Cambridge Dictionaries online Cambridge Dictionaries online

The most popular online dictionary and thesaurus for learners of English

English definition of “drop”

drop

verb  /drɑp/ (-pp-) us  

drop verb (FALL)

[I/T] to fall intentionally or unintentionally, or to let something fall: [T] She dropped her keys on a table beside the door. [I] The book dropped to the floor. [I] fig. I was so exhausted that I was ready to drop (= to fall down).

drop verb (LOWER)

[I/T] to move or change to a lower level, or to make something lower or less: [I] The temperature dropped nearly 50 degrees in 24 hours. [T] We are going to have to drop our prices.

drop verb (STOP)

[T] to stop something you were doing or planning to do: After winning a pay raise, the union dropped its other demands. He was dropped from (= taken off) the team because of his grades.

drop

noun  /drɑp/ us  

drop noun (SMALL AMOUNT)

[C] a very small amount of a liquid: I just felt a drop of rain.

drop noun (FALL)

[C] the act of falling: the airplane's sudden drop

drop noun (REDUCTION)

[U] a reduction in the amount or level of something: a drop in prices [U] A drop is also the distance from one thing to something lower: It’s a drop of over 150 feet from the top of the Niagara Falls.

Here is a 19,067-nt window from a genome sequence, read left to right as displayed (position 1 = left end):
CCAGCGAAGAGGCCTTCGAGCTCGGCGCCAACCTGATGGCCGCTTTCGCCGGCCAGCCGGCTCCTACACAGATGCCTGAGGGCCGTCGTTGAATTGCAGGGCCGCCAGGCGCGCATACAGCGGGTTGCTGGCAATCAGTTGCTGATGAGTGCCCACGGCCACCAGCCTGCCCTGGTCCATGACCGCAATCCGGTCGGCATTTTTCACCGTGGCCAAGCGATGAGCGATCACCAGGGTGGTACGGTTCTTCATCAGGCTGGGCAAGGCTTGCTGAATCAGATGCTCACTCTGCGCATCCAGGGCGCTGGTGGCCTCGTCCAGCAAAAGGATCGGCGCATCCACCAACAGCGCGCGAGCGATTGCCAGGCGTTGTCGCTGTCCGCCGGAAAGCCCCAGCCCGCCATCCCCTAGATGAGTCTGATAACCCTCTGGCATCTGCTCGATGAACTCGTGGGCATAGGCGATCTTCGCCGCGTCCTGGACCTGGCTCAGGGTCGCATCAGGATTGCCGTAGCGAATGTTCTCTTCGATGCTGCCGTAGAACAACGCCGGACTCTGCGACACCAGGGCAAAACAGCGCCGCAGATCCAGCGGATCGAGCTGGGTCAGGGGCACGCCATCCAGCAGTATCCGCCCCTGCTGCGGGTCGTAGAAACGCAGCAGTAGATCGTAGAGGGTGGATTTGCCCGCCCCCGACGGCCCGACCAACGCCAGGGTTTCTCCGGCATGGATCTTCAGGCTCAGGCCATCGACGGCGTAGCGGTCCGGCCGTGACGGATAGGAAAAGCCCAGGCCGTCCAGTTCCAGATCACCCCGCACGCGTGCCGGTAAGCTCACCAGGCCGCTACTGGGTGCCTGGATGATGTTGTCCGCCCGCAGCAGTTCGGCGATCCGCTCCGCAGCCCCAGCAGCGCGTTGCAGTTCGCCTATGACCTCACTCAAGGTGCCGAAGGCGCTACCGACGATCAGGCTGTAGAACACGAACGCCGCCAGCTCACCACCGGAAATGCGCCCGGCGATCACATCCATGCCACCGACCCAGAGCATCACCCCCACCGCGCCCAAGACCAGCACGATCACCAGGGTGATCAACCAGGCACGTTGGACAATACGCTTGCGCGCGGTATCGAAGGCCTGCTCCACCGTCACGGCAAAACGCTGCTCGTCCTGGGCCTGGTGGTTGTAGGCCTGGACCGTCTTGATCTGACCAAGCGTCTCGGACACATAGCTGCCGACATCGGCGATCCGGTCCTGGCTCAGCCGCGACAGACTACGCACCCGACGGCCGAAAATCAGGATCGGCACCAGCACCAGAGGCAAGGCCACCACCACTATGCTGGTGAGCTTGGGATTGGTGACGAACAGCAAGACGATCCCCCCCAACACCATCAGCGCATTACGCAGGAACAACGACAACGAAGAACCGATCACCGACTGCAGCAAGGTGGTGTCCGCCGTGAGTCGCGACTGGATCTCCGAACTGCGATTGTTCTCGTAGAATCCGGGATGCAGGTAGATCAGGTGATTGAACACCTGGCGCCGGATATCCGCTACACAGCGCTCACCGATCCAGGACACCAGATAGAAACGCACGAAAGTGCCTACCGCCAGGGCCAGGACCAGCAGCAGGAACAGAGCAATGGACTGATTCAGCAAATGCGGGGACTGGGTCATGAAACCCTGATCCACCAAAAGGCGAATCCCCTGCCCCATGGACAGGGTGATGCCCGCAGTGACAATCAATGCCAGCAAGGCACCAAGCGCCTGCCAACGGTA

(Definition of drop from the Cambridge Academic Content Dictionary © Cambridge University Press)
What is the pronunciation of drop?
Add Cambridge dictionaries to your browser to your website

Definitions of “drop” in other dictionaries

Word of the Day

hello stranger

said to a person that you know but have not seen for a long time

Word of the Day

Come on – you can do it! Phrasal verbs with ‘come’.

by Liz Walter​,
November 19, 2014
As part of an occasional series on the tricky subject of phrasal verbs, this blog looks at ones formed with the verb ‘come’. If you are reading this blog, I’m sure you already know come from, as it is one of the first things you learn in class: I come from Scotland/Spain.

Read More 

silver splicer noun

November 17, 2014
informal a person who marries in later life Newly retired and now newlywed – rise of the ‘silver splicers’ Reaching pension age becomes a trigger to tie the knot as baby-boomers begin to redefine retirement

Read More